Reforms to retirement plans over the past 25 years have disproportionately benefited the wealthy, according to new research by University of Virginia School of Law professor Michael Doran.

That has happened, Doran said, despite lawmakers’ promises that the bipartisan legislation would improve retirement security for all Americans. In his article “The Great American Retirement Fraud,” Doran, a tax law expert and faculty affiliate of the Virginia Center for Tax Law, outlines what went wrong.

Since a series of reforms costing tens of billions of dollars began in 1995, retirement savings have remained flat for middle-income households and even decreased for lower-income households after accounting for inflation.

The percentage of all families holding retirement accounts increased by only 5.3 percentage points from 1995 to 2019. Only a small fraction of workers are now reaching the increased contribution limits — an expensive reform — with that fraction concentrated among higher-income earners, Doran reports.

Before turning to academia, Doran was a partner at Caplin & Drysdale in Washington, D.C., practicing federal tax and federal pension law. He also served twice in the Office of Tax Policy at the U.S. Treasury Department. He recently answered questions about his new paper.

What tax reforms are you looking at in your paper?

Twenty-five years ago, Congress fundamentally changed its approach to tax-subsidized retirement plans — such as 401(k) plans — and IRAs. Traditionally, Congress would enact employee-protection rules, and it would strictly limit the availability of tax subsidies, allowing reasonable but not excessive tax-subsidized retirement accumulations. Starting in 1996 and continuing to the present, Congress has passed successive rounds of legislation to deregulate retirement plans and to expand the tax subsidies for retirement savings. My paper focuses on the tax subsidies.

With every new statute, legislators have claimed that the enlarged tax subsidies would improve retirement savings for rank-and-file workers. That has not been true at all. Since 1996, the median retirement-account balance of the top 10% of U.S. households (by income) has quadrupled in real terms. Over that same period, the median retirement-account balance of the second-lowest quintile of households has remained flat in real terms, and the median retirement-account balance of the bottom quintile of households has actually fallen. Legislators also claimed that their reforms would expand retirement-plan coverage for rank-and-file workers. Today, more than 90% of households in the top 10% have retirement accounts, but only 11% of households in the bottom 20% do.

Why are those reforms benefiting affluent investors and not low- and middle-income savers?

The reason for these unequal outcomes is pretty clear. The legislation over the past 25 years has raised the statutory limits on how much can be saved in retirement plans and IRAs and how long money can stay there. For example, in 1995, the maximum amount that one individual could contribute to a 401(k) plan each year was $9,240. Today, that limit is $27,000 for anyone over the age of 49 and $20,500 for everyone else. Lower-income and middle-income earners cannot afford to contribute even the maximum under the old limits, so raising those limits does them no good at all. Also, Congress has pushed back the date on which individuals must start taking retirement distributions, from age 70½ to age 72 — with a current proposal to push it back further to age 75. The only people who have to be forced to take retirement distributions are the people who do not need their retirement savings to live on during retirement. Those people would much rather leave money in their tax-subsidized retirement plans and IRAs as legacies passed on to their children and grandchildren.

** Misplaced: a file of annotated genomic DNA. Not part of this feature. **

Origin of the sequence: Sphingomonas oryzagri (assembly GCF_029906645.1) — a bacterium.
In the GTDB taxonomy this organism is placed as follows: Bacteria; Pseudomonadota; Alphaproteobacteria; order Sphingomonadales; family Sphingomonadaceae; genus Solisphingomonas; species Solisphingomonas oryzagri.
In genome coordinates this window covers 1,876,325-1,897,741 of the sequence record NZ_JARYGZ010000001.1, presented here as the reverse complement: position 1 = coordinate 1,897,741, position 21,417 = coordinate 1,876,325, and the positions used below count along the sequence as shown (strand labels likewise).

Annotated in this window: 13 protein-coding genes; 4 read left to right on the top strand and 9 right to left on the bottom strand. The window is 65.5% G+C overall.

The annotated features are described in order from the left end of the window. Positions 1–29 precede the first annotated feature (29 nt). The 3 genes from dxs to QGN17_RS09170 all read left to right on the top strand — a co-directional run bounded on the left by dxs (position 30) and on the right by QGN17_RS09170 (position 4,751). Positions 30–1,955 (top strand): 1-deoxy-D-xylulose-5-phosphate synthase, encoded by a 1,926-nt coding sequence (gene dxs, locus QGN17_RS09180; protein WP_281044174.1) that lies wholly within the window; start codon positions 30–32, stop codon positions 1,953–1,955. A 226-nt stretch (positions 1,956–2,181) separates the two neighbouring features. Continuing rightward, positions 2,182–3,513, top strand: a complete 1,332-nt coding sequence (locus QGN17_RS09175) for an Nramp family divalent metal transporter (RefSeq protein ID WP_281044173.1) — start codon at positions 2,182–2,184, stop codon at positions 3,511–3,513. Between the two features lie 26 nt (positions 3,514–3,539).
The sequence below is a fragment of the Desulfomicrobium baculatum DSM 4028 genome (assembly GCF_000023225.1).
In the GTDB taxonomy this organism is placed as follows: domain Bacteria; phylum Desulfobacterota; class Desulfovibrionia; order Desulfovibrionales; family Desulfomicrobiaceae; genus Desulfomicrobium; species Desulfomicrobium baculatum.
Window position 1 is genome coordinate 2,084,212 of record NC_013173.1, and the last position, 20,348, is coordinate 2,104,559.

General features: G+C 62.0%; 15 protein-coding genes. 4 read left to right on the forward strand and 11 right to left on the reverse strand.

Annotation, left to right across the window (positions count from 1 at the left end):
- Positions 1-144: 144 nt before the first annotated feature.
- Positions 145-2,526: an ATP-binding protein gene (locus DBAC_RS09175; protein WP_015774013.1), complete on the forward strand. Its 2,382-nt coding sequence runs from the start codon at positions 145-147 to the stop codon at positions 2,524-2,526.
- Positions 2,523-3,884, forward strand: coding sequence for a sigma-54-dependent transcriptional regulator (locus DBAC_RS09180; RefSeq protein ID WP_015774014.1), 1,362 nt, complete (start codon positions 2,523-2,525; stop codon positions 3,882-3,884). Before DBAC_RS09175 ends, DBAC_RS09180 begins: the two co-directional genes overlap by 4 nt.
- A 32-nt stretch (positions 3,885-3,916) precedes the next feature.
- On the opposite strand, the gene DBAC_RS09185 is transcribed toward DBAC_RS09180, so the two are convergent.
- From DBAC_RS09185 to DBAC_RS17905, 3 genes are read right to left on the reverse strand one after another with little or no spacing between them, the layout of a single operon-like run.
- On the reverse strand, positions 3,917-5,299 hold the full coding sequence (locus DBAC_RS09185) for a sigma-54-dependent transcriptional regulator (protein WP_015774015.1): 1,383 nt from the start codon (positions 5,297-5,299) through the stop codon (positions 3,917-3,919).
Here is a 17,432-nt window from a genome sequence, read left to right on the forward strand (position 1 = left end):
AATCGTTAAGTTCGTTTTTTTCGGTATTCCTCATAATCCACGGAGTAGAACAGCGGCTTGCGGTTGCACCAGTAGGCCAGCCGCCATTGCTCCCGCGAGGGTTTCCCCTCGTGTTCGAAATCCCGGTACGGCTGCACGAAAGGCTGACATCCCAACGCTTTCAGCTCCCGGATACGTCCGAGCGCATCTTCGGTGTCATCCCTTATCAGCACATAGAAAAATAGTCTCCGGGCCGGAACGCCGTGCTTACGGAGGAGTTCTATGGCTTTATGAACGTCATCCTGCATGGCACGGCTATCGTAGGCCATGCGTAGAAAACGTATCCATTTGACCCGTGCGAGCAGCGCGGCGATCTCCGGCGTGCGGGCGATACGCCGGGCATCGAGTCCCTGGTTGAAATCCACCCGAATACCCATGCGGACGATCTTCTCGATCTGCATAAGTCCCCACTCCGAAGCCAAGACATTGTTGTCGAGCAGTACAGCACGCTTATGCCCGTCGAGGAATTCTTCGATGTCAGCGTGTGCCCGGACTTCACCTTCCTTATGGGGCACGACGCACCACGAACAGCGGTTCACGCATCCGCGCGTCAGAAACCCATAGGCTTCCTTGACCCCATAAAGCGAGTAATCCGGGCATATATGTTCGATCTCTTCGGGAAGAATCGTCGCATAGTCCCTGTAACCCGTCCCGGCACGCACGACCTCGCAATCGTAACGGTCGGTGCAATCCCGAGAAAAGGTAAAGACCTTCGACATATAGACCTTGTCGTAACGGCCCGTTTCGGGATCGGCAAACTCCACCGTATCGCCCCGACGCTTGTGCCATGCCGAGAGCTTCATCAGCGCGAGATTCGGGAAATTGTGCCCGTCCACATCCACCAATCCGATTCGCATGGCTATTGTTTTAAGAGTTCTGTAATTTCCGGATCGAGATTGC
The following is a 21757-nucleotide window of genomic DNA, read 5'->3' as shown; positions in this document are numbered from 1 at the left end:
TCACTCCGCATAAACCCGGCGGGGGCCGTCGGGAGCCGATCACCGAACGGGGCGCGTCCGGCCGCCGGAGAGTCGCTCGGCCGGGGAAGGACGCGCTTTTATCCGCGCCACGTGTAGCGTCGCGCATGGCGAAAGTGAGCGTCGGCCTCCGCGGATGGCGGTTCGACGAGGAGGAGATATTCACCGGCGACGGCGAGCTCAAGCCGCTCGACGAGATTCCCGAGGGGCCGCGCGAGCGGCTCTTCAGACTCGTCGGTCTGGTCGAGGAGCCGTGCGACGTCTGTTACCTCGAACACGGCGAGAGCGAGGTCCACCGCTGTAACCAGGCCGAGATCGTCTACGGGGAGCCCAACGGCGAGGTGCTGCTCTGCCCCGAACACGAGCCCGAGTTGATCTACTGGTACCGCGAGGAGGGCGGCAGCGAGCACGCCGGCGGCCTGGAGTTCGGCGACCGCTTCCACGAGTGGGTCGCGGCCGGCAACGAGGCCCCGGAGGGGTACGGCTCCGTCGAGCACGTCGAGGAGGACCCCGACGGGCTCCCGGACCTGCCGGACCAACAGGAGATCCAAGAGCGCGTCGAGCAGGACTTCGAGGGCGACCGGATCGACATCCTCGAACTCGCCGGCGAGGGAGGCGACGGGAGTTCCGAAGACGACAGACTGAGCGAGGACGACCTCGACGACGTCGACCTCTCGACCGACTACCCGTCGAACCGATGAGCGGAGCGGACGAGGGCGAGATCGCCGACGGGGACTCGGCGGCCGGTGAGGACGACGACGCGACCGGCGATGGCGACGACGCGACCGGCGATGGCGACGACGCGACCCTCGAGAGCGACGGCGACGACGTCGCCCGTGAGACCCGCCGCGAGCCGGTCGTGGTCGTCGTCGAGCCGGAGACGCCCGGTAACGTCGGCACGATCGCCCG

What kind of reforms would be more effective?

The legislation has been expensive. Over the past 25 years, Congress has more than doubled the average annual cost to the federal government of the tax subsidies. The government is spending more and more each year — enough to fund several federal Cabinet departments — to pump up the account balances of higher-income earners. The annual revenue loss to the government is bigger than the annual cost of any other tax subsidy, including the special treatment of capital gains. Retirement plans and IRAs have become the mother of all tax shelters.

The better way forward is to cut off tax-subsidized retirement savings for higher-income earners. Lower-income and moderate-income earners are much better served by Social Security, which is the true source of their retirement security. The annual average of $380 billion spent on tax subsidies for retirement savings could be used to ensure the long-term solvency of Social Security.

Why did you decide to write about this issue?

I’ve been working on retirement policy for 30 years. These legislative reforms had died down somewhat over the past several years, but recently there have been a number of bills that repeat the sins of the past. At some point, you have to call out the nonsense for what it is.

Founded in 1819, the University of Virginia School of Law is the second-oldest continuously operating law school in the nation. Consistently ranked among the top law schools, Virginia is a world-renowned training ground for distinguished lawyers and public servants, instilling in them a commitment to leadership, integrity and community service.

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